When ace swimmer Wilson Cherian saw Shiny Abraham at the SAF Games at Kathmandu in 1984, he was immediately attracted. He went up and congratulated Shiny on becoming the first Indian athlete to reach the semi-finals of an international track and field event. This happened during the 800m event at the 1984 Los Angeles Olympic Games.
Shiny said, “Thank you.”
Thereafter, Wilson told his friend and fellow swimmer, TJ Jacob, who is now the DIG of the Central Reserve Police Force that Shiny was a smart girl.
“Do you like her?” asked Jacob.
“Yes I do,” he said.
Jacob told Lissy Varghese, who was Shiny’s roommate about this. Lissy then told Shiny about it. The champion athlete runner pondered over this for four days. Then she told Lissy, “Please ask Wilson to talk to my parents.”
Thus, Wilson’s father, CK Cherian, and Shiny’s father, KP Abraham, met at Palai. “Both concluded that we were too young to get married,” says Wilson. At that time, Wilson was 20 while Shiny was 19.
“We decided to get married after the 1988 Olympic Games at Seoul,” says Wilson.
But in the intervening period, they were far apart at times. There were periods when Shiny would be at a camp in Delhi, while Wilson was in Patiala. “There were no mobile phones in those days,” says Wilson. “A letter would take ten days to reach.”
Sometimes, they would meet in foreign countries. In 1985, Wilson had gone to Sydney in Australia for training. At that time there was a World Cup in Athletics at Canberra. Wilson heard that Shiny would be taking a connecting flight from Sydney to Canberra. So, Wilson, along with a Malayali friend, and Khazan Singh, an Asian Games medallist went by car to Sydney airport. “It was a three-hour journey from where we lived,” says Wilson. “I met Shiny for about ten minutes before she had to board the flight to Canberra.”
Eventually, according to plan, the couple got married on November 20, 1988, at the St. Mary’s Church, Pala. Thereafter, they went for a honeymoon to Thekkady, but there were 15 people who accompanied them. They included Shiny’s parents, brother and sisters, Bula Choudhury, a long-distance champion swimmer from Kolkata, and her coach Sanjib Chakraborty.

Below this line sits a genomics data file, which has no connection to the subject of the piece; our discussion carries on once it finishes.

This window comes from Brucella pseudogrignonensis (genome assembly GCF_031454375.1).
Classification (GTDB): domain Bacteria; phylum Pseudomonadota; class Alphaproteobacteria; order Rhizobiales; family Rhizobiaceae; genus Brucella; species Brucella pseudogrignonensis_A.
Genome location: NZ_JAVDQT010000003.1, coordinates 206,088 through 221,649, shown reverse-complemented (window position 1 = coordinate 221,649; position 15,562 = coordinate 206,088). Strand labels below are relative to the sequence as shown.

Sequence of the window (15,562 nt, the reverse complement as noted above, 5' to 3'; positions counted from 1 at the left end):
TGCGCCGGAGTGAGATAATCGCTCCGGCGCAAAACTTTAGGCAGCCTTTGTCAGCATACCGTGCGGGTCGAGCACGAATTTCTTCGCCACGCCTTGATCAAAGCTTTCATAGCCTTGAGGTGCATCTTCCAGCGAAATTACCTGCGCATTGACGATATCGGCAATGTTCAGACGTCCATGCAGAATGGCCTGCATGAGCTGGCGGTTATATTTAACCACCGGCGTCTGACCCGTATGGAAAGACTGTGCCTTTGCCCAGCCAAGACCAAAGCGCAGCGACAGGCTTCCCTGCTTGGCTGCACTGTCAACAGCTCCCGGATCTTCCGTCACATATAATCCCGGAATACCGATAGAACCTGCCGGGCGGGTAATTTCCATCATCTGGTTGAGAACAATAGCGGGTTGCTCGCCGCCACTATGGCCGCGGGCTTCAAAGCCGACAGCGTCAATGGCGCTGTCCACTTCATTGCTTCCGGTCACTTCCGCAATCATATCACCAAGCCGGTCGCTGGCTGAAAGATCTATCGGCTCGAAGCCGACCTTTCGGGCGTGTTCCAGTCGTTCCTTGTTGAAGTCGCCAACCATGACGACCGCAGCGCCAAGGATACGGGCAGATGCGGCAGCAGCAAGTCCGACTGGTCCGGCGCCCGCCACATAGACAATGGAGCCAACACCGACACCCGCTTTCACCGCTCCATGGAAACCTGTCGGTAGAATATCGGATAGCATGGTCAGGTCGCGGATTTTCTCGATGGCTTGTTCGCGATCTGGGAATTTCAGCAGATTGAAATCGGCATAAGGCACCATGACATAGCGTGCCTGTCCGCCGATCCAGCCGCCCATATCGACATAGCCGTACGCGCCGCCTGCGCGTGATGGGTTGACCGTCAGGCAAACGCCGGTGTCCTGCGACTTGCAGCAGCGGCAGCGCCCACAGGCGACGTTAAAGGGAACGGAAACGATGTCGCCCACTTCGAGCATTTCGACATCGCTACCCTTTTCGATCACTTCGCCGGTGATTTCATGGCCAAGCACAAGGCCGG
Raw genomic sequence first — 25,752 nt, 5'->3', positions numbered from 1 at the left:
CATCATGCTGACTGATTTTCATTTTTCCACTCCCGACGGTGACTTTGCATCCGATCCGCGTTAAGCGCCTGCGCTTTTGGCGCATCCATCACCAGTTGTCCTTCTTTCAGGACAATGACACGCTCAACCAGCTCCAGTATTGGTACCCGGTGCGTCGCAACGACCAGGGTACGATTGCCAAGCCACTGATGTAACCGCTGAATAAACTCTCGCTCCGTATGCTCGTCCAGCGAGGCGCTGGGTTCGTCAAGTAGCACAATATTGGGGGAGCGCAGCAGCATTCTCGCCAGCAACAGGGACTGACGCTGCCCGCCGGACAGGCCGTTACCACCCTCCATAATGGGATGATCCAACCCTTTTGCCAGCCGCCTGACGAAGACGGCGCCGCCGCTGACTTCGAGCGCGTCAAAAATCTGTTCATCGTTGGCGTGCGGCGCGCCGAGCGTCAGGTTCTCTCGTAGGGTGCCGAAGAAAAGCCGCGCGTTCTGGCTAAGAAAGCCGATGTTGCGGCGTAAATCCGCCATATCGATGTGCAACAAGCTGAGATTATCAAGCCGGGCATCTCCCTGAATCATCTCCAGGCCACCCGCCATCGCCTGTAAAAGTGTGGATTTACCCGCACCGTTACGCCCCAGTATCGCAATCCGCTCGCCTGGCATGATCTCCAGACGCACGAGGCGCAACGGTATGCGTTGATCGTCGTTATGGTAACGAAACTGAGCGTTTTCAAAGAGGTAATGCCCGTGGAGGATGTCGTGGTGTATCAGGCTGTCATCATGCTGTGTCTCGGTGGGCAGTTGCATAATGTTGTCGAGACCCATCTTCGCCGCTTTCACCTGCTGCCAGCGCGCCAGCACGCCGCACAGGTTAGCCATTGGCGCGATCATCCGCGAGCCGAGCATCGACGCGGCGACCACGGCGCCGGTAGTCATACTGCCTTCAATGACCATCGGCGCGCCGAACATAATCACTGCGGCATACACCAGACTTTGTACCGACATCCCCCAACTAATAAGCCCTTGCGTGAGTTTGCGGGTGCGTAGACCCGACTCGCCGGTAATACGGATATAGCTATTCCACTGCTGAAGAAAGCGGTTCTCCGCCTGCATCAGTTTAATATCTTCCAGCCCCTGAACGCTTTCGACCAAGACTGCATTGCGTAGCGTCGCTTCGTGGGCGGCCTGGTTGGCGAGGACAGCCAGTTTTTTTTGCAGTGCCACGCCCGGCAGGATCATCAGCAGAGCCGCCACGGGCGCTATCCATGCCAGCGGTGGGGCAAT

“Yes, it was a crowded honeymoon,” says Wilson, with a laugh. “It was something similar to the film, ‘Mithunam’.” When Mohanlal and Urvashi go for a honeymoon, the superstar takes the entire family along, much to the disappointment of Urvashi.
Despite his tongue-in-cheek comment, Wilson is not only an admirer of Shiny’s talent as a runner, but of her as a human being. “She is a simple and down-to-earth person,” says Wilson. “She gets along with all types of people. Shiny has never behaved like a champion athlete.”
But for Wilson, her best quality is her capacity to render assistance to people. “If anybody is facing any problems, Shiny goes out of her way to help. I am sometimes amazed at this aspect of her character.”
Not many people may remember that Shiny has also displayed a fighting spirit during her illustrious career (see box). And unlike most Indian women who take it easy after having children, Shiny took part in two Olympic Games - 1992, Barcelona, and 1996, Atlanta - following the birth of her eldest daughter, Shilpa in 1990.
“She was 74 kgs just after her pregnancy,” says Wilson. “Two months later we went for a training camp in Bangalore. People made fun, wondering how she could become an athlete once again.”
In fact, when she attended a couple of functions, photos appeared which showed that she was quite plump. One reporter said that she can never become an athlete again, but can pass the time inaugurating functions. “That made her more determined,” says Wilson. “Shiny began training very hard, brought her weight down to 59 kgs, and won a 400m gold medal and a 800m silver, within ten months, at the Asian Athletics Championships at Kuala Lumpur in 1991.”
Today, the couple lives a quiet life in Chennai. They are the parents of Shilpa, 22, Sandra, 13, and Shane, 10. While Shiny is the General Manager at the Food Corporation of India, Wilson is a senior Sports Officer in the Railways. Both of them stay in occasional touch with their sport. Every morning, Shiny does a couple of rounds at a nearby Corporation stadium, while Wilson does an hour’s swimming at the Railway Officers’ Club. “I take part in Masters meets,” he says.